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Why was a change in practice needed?
There is pressure on the NHS as a whole to reduce costs to meet the challenge of the NHS Five Year Forward View of delivering an estimated £22 billion of productivity improvements by 2020/2021.1 One opportunity to save money is to deliver care according to best practice guidelines. We therefore decided to focus on managing patients with suspected bacterial urinary tract infections (UTIs) as there are best practice guidelines available. In 2014 our integrated Sexual Health Service in the North East of England sent 849 mid-stream urine (MSU) samples to the local laboratory costing £3956. The Scottish Intercollegiate Guidelines Network (SIGN) has produced a guideline for the management of suspected bacterial UTIs in adults (SIGN 88) which provides recommendations, based on current evidence for best practice, for diagnosing and managing adults with community acquired lower UTIs.2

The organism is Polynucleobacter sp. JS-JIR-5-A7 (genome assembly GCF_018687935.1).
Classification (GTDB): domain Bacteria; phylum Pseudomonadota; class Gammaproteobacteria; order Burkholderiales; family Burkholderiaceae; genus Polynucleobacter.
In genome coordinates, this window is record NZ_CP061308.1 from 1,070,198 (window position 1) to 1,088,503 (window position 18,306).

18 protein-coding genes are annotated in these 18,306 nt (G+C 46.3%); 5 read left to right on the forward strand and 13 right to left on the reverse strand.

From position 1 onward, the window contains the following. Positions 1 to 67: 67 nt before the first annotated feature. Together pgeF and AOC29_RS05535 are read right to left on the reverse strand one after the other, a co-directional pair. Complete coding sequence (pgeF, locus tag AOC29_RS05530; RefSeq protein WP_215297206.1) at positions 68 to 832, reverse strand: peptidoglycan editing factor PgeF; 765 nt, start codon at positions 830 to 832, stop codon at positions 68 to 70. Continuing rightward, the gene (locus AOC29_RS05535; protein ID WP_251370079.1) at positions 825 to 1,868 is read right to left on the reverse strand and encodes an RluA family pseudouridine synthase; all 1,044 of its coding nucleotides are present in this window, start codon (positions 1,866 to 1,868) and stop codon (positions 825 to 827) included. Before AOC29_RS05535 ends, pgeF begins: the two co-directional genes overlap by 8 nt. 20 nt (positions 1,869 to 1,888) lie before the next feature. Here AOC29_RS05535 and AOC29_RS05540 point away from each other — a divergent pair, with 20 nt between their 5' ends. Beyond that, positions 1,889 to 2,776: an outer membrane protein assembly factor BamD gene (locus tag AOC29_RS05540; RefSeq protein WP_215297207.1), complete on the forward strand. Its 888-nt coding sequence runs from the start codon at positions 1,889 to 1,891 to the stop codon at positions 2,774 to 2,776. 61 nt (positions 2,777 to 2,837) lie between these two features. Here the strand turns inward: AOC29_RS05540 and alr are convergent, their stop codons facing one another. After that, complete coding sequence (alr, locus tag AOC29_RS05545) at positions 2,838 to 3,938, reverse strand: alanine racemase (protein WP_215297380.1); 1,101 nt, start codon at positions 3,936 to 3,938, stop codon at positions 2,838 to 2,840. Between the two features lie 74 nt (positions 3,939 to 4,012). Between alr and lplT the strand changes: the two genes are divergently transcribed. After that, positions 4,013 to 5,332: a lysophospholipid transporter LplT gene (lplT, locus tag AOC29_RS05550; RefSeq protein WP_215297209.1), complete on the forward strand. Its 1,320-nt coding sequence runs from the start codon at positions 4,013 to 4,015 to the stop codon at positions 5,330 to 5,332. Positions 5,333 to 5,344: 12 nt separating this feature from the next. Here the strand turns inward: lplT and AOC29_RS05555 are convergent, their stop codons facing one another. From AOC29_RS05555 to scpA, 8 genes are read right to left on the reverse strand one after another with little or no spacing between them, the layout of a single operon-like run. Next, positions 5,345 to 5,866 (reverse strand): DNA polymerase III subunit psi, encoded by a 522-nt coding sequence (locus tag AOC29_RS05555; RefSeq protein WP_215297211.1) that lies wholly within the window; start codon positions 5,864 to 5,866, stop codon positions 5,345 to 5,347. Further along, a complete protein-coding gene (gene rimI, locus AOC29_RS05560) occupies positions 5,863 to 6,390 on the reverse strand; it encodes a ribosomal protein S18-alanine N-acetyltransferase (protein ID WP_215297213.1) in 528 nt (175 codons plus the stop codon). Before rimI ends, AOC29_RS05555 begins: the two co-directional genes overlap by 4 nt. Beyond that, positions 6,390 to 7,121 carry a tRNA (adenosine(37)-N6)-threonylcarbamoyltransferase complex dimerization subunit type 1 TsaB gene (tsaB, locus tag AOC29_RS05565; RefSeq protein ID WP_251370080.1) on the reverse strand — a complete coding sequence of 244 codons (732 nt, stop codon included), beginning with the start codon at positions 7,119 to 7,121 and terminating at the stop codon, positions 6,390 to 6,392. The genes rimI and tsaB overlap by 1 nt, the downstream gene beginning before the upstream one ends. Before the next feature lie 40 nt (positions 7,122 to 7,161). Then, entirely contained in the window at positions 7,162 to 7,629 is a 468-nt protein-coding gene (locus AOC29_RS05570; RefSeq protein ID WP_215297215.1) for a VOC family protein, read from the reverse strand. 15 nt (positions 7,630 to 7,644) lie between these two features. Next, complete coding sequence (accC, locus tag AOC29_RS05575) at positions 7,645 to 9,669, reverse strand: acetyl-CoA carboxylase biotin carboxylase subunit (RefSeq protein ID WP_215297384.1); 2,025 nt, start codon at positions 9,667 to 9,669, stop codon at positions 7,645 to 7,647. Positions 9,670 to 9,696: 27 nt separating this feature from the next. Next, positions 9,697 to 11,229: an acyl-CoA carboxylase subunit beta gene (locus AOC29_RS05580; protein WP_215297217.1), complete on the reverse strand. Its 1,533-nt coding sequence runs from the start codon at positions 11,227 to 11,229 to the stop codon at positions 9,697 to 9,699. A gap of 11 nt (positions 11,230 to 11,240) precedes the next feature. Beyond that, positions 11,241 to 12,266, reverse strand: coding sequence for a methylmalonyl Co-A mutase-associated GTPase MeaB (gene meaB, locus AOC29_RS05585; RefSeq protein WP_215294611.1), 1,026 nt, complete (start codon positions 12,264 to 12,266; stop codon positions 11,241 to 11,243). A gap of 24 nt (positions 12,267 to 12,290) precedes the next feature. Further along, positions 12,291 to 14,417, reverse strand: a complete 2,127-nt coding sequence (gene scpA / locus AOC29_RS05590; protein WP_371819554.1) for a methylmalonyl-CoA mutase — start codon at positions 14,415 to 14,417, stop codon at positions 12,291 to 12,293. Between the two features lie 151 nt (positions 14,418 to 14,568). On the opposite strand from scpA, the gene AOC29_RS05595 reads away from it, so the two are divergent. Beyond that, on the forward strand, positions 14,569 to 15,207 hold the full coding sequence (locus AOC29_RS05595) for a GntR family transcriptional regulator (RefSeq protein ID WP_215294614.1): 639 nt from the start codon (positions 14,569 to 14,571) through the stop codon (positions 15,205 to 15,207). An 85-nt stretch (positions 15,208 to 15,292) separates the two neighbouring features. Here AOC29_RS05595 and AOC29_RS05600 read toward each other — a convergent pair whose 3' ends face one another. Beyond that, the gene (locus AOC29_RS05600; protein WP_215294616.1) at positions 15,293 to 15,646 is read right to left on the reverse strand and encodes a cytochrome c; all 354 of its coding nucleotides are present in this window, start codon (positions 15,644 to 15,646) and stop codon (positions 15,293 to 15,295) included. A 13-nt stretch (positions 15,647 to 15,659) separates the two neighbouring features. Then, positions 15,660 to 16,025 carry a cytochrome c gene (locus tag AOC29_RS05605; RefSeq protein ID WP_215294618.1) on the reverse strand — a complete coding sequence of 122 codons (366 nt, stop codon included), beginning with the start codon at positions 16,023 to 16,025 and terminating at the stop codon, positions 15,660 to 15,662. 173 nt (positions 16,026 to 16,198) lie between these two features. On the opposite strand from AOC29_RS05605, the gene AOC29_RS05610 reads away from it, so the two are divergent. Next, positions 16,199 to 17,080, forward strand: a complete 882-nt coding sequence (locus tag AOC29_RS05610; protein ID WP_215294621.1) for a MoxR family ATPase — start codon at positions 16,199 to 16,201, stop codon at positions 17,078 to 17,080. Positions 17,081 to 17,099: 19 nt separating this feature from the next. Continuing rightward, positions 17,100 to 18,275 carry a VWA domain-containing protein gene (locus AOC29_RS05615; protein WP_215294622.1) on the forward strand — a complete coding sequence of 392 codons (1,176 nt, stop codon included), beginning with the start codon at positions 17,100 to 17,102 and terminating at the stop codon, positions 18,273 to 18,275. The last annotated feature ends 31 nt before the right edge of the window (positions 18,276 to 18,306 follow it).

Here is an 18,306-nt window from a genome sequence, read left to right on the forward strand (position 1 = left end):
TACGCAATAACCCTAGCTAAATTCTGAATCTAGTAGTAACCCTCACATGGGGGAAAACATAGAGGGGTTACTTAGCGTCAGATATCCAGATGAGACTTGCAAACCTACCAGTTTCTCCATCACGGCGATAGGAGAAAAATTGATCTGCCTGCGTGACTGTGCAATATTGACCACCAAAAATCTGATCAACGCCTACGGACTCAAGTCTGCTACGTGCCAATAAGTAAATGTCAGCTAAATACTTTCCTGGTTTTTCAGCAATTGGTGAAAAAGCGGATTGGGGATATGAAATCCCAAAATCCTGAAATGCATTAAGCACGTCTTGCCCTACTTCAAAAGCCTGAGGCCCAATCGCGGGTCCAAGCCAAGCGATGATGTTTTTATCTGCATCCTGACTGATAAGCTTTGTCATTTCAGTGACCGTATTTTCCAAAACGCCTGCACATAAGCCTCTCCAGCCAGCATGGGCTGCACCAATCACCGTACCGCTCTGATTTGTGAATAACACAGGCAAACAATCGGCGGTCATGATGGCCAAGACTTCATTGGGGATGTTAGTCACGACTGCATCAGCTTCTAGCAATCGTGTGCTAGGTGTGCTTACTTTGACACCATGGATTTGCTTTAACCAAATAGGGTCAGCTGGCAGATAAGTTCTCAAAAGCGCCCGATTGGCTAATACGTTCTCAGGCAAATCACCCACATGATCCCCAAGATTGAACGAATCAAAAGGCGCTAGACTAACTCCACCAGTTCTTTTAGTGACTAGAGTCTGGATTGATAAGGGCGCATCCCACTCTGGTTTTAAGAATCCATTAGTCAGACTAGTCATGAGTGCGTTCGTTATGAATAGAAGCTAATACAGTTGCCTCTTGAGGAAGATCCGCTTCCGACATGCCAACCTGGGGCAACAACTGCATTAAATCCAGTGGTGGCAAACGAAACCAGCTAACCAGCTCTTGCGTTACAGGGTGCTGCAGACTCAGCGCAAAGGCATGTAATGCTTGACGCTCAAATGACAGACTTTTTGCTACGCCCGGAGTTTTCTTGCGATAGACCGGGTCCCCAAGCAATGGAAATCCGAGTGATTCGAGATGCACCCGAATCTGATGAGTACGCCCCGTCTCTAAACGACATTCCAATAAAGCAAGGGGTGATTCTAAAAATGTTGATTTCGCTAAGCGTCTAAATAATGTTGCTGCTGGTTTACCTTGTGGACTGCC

A summary of the SIGN 88 guideline for the management of suspected bacterial UTIs in adults is shown in box.
Summary of Scottish Intercollegiate Guidelines Network (SIGN) guideline for management of suspected bacterial urinary tract infections …
Contributors RV: data and information collection, data analysis and writing and submission of the paper. DJM: idea for paper, contributing to writing and editing of the paper.
Competing interests None declared.
Provenance and peer review Not commissioned; externally peer reviewed.
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